Original Research

High Treason: The trial of the Bondelzwarts kaptein and the politics of settler self-delusion

Robert Gordon
New Contree | Vol 89 | a233 | DOI: https://doi.org/10.54146/newcontree/2022/89/04 | © 2023 Robert Gordon | This work is licensed under CC Attribution 4.0
Submitted: 14 March 2023 | Published: 30 December 2022

About the author(s)

Robert Gordon, The University of Vermont, United States

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Abstract

This paper concerns official “truth-seeking” about the Bondelzwarts Rebellion and its brutal suppression in 1922 by the South African administration in its newly-mandated territory of South West Africa. These events generated a number of official accounts, namely the administrator’s report, the Report of the Commission of Inquiry and subsequent debates in the South African parliament and the Permanent Mandates Commission of the League of Nations. These inquisitorial modes of truth-seeking are contrasted with the adversarial juridical mode in the treason trial resulting from the Bondelzwarts Rebellion, all of which share a common core, a particularistic, explanatory framework of describing individual motives and actions, thereby tracing a chain of events that led to collective violence. Like other commissions investigating “racial violence” in this era, they argued that while “inferior races” might be causally implicated, such violence reflected the failure of individual colonial officials to convince the “natives” of the benefits of colonialism. Remarkably, the judgement in the Treason Trial is ignored in these official debates at establishing the “truth”. It is striking how key government players denied the emerging consensus of what occurred. Tavris and Aronson’s work on essentialism and cognitive dissonance is applied to understand this situation, suggesting the importance of self-delusion for understanding the workings of colonialism.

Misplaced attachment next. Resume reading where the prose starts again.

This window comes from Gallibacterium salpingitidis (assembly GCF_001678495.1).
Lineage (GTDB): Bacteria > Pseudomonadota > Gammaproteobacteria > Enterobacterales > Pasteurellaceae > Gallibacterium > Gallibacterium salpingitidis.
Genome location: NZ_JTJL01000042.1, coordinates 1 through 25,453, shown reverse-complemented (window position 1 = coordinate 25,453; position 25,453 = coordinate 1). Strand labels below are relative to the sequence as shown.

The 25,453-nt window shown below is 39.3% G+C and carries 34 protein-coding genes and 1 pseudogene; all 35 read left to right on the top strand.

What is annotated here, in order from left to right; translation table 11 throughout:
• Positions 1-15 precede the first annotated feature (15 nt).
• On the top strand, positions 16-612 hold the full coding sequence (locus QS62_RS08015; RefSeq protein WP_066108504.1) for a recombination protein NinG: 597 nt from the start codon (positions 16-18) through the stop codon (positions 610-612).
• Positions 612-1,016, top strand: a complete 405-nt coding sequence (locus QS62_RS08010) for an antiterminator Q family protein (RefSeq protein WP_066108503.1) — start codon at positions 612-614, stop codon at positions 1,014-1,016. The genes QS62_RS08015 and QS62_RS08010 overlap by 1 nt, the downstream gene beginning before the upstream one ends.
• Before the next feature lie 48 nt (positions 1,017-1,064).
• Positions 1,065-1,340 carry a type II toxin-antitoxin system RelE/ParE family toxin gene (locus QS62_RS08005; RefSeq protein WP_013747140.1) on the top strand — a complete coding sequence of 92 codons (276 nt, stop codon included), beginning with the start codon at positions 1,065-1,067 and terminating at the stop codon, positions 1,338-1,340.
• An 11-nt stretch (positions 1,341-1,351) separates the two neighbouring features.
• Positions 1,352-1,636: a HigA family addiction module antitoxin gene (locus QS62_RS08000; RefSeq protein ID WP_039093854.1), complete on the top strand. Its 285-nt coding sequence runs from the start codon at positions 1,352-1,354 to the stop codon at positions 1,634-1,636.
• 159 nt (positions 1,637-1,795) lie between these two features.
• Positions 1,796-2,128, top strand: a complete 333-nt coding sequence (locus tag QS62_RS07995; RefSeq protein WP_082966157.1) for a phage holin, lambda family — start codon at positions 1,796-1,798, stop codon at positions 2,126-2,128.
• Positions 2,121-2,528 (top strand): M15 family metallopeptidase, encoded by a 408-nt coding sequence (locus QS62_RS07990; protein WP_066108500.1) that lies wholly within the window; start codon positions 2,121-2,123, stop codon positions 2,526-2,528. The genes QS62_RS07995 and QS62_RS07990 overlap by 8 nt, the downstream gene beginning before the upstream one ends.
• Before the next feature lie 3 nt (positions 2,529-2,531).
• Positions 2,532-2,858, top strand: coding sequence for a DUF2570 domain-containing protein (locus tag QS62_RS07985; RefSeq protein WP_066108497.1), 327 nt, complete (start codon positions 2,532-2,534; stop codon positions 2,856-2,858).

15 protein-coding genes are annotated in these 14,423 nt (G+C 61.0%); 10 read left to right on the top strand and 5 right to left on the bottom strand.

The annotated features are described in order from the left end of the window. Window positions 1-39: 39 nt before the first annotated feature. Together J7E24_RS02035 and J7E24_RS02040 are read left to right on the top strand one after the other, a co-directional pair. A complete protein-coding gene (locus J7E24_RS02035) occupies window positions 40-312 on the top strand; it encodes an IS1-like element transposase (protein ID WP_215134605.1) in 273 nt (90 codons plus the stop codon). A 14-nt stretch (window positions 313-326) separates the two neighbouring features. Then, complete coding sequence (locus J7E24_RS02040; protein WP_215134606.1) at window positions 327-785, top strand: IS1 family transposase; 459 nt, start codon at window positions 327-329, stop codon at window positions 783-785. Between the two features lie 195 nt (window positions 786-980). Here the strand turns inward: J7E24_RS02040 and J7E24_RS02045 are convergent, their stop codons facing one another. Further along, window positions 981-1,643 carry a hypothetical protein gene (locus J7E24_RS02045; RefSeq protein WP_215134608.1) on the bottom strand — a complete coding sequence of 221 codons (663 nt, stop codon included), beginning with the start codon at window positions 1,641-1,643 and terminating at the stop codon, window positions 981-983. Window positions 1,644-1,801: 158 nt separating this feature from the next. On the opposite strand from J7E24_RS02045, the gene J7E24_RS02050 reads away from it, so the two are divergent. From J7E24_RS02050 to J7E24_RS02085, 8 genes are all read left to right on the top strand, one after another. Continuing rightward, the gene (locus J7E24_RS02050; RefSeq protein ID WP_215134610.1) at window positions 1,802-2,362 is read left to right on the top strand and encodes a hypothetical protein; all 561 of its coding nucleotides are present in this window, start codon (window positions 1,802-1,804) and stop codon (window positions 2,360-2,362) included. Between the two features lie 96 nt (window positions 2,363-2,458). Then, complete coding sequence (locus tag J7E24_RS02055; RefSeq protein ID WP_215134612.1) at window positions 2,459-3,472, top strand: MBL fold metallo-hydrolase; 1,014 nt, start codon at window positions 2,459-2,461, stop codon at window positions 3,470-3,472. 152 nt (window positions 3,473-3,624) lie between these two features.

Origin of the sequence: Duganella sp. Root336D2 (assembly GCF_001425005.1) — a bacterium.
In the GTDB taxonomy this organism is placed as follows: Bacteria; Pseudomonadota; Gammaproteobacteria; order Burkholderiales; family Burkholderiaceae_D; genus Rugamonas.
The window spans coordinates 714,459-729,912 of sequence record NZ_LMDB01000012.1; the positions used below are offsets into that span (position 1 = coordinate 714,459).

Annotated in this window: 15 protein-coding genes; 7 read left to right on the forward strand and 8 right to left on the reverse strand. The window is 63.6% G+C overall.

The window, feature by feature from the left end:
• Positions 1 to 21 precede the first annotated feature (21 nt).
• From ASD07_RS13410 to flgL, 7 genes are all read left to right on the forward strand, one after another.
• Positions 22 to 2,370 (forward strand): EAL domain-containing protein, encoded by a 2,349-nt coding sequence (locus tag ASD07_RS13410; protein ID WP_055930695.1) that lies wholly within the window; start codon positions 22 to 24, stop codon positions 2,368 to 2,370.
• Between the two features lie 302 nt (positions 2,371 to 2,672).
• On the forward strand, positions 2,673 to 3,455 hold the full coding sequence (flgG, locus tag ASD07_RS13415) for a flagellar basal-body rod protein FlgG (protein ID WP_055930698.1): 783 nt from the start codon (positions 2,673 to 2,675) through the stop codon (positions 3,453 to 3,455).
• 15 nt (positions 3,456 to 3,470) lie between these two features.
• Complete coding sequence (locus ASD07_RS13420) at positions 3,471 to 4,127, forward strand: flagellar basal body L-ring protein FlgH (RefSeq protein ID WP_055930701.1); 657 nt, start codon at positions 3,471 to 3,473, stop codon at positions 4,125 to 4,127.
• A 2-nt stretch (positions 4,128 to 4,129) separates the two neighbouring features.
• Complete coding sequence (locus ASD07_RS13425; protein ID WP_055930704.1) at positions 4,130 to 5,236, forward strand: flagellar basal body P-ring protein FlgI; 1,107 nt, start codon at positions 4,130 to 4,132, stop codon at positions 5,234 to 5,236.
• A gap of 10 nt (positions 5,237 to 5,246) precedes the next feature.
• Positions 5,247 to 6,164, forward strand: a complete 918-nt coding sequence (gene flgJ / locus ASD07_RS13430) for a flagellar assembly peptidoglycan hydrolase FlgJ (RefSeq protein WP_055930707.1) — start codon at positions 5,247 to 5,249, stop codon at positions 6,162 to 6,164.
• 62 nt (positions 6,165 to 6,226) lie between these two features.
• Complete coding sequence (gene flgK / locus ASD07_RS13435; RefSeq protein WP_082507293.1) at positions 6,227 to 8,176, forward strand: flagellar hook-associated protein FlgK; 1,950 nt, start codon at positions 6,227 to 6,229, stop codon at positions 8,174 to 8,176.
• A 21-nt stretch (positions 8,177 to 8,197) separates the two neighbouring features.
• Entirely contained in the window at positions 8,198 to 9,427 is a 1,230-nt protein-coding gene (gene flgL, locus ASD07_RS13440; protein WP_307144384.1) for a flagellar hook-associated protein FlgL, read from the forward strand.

Keywords

Bondelzwarts Rebellion; Truth-seeking; Official reports; Commissions of inquiry; Court judgement; Self-delusion

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